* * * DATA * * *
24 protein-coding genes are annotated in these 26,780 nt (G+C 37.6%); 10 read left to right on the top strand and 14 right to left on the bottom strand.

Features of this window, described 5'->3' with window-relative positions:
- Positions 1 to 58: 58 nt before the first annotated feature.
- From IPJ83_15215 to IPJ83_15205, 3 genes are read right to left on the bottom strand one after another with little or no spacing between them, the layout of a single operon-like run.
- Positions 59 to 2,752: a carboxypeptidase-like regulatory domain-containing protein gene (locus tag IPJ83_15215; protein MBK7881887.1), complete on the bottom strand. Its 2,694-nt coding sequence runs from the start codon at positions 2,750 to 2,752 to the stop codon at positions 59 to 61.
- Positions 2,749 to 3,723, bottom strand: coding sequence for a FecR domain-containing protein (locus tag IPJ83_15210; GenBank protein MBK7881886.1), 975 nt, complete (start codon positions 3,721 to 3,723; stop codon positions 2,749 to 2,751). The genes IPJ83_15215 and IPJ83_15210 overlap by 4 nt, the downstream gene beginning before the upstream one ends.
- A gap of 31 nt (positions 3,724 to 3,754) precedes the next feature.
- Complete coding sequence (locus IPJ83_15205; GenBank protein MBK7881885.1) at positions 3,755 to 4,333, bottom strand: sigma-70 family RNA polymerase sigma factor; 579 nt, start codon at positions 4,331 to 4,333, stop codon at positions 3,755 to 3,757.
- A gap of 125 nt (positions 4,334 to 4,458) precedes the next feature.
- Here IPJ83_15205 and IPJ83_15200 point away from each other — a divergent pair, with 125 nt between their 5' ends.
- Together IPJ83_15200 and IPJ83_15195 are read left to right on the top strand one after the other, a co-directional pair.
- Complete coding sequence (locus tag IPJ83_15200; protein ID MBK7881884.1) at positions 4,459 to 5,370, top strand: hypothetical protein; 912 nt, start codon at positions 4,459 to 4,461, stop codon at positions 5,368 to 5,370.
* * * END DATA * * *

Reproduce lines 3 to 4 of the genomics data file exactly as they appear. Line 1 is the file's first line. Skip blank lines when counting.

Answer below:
- Positions 1 to 58: 58 nt before the first annotated feature.
- From IPJ83_15215 to IPJ83_15205, 3 genes are read right to left on the bottom strand one after another with little or no spacing between them, the layout of a single operon-like run.